Academic journal article Anglican Theological Review

A Paradox Conceptualized for Drama

Academic journal article Anglican Theological Review

A Paradox Conceptualized for Drama

Article excerpt


The year 1995 marked the fiftieth anniversary of the death of Charles Walter Stansby Williams. A prolific Anglo-Catholic writer, Williams left a body of work which presents the reader with a provocative array of religious thought that has as much impact today as it did during the time in which it was written.

Williams is best known for his novels, but he also wrote poetry, drama and non-fictional material. Charles Williams was extremely eloquent, and he lectured extensively. It is fair to say that his ideas deeply influenced a younger generation both in London and at Oxford University.

Gerald Weales states the following: "Charles Williams is the most fascinating product of the English religious drama revival" (Religion in Modern English Drama, Philadelphia: University of Pennsylvania Press, 1961, p. 142). The legitimacy of such a statement takes into consideration the fact that Williams was commissioned to write the second Canterbury Festival play, which was performed in 1936, and also recognizes the large number of highly original religious verse dramas that were written by Williams.

Some of Williams's contemporaries who were also involved in the writing of religious verse drama were T.S. Eliot, Christopher Fry and Dorothy Sayers. In a biography of Dorothy Sayers written by James Brabazon the following observation is made while comparing Sayers and Williams: "At the heart of all these contrasts was one fundamental difference: that where Dorothy expounded the laws of the spiritual world like an exceptionally brilliant law student, Williams seemed to inhabit that world, and to understand in his blood and bones the truths of which the laws were merely man-made formulations" (James Brabazon, Dorothy L. Sayers, New York: Charles Scribner's Sons, 1981, p. 225). Dorothy Sayers herself stated in a letter to Miss Sheila Cudahy dated August 20, 1948, in which she compared Williams to C. S. Lewis, that: "Lewis is a writer of highly disciplined talent; Williams was a truly profound and original mind, with the authentic mark of genius" (James Brabazon, Dorothy L. Sayers, New York: Charles Scribner's Sons, 1981, p. 223).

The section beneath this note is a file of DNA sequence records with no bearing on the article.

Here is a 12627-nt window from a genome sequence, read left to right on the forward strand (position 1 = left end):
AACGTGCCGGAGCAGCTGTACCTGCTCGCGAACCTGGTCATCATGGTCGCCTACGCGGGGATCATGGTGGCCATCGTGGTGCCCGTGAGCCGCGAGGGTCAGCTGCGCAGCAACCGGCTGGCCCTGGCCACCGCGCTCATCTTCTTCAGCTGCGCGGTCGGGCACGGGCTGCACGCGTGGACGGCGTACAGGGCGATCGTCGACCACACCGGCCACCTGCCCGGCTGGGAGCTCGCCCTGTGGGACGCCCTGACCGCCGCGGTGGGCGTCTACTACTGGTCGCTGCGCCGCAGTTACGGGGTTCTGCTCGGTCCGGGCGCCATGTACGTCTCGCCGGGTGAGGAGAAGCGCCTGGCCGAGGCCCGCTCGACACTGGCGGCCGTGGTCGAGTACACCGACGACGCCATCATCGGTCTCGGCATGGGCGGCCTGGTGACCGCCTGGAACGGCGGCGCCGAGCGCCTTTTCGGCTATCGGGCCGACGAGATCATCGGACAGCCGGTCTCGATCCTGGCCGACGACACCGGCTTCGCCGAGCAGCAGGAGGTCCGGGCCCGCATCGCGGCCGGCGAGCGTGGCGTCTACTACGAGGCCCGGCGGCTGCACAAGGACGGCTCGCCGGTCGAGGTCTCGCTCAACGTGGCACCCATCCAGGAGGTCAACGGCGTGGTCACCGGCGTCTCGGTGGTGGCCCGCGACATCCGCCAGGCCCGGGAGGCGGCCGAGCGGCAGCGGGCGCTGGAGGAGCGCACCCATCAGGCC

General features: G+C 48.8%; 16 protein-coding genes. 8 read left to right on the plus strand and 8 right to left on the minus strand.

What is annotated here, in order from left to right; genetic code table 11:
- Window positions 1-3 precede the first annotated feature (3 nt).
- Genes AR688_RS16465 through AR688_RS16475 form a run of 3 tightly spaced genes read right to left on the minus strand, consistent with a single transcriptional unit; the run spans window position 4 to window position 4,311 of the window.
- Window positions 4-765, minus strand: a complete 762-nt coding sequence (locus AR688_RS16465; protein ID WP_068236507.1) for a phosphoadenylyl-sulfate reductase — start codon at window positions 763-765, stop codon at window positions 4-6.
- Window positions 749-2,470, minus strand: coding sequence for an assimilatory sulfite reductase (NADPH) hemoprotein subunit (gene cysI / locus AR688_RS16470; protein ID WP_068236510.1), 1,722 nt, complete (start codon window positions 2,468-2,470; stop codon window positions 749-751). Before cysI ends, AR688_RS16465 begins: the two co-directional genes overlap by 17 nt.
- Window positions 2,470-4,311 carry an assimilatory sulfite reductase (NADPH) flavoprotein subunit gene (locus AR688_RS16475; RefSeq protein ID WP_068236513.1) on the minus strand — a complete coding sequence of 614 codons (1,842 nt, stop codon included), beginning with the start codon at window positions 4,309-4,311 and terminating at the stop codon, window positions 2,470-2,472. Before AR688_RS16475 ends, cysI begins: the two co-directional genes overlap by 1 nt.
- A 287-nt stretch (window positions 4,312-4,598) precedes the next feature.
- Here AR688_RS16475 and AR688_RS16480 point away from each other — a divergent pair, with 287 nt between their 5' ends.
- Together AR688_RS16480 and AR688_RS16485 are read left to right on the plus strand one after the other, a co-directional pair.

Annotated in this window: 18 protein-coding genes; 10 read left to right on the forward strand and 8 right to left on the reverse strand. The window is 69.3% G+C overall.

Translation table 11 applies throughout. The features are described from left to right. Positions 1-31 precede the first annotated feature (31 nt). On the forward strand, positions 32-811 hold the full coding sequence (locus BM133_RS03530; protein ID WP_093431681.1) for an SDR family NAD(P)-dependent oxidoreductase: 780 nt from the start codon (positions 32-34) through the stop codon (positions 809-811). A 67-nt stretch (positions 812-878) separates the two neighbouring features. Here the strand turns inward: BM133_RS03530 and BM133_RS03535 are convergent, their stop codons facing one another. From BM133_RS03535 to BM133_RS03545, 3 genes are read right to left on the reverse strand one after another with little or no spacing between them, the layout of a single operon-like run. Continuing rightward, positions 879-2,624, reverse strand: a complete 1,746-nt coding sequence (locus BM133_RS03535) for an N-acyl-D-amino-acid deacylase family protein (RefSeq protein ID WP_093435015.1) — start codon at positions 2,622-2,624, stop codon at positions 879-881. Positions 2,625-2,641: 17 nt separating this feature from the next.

An important source of mental stimulation for Williams was his association with the "Inklings." The name was first given to a group of undergraduates who met at University College, Oxford to read writing-in-progress aloud to one another, and was bestowed upon that group by Edward Tangye Lean, who was then editor of the University magazine, Isis. C. S. Lewis and J. R. R. Tolkien were members of that early group. Later, Lewis transferred the name to a circle of friends who met in his rooms at Magdalen College for the same purpose. The name, according to Tolkien, "was a pleasantly ingenious pun in its way, suggesting people with vague or half-formed intimations and ideas plus those who dabble in ink" (J. R. R. T. to William White, 11 Sept. 1967, in White's Image of Man in C. S. Lewis).

Charles Williams moved from London to Oxford in 1939 and was immediately invited by Lewis to join the "Inklings." There is no doubt that Williams gained tremendously from being in the company of intellectual equals who not only cared deeply about religion and the writing process, but who were also objectively honest in their criticism of one another's work.

To illustrate Williams's talent and his tenacity in struggling with complex theological materials this article isolates one particular quest of his which may be described as a paradox conceptualized for drama.

The statement "This also is Thou; neither is this Thou"1 brings together Charles Williams's understanding of the Way of Affirmation of Images and the Way of Negation of Images-terms which are derived from Dionysius the Areopagite. Each Way has a long and honored religious history. The former Way accents an approach of involvement in life, whereby the works of the universe are seen as the handiwork of God for the benefit of humankind. …

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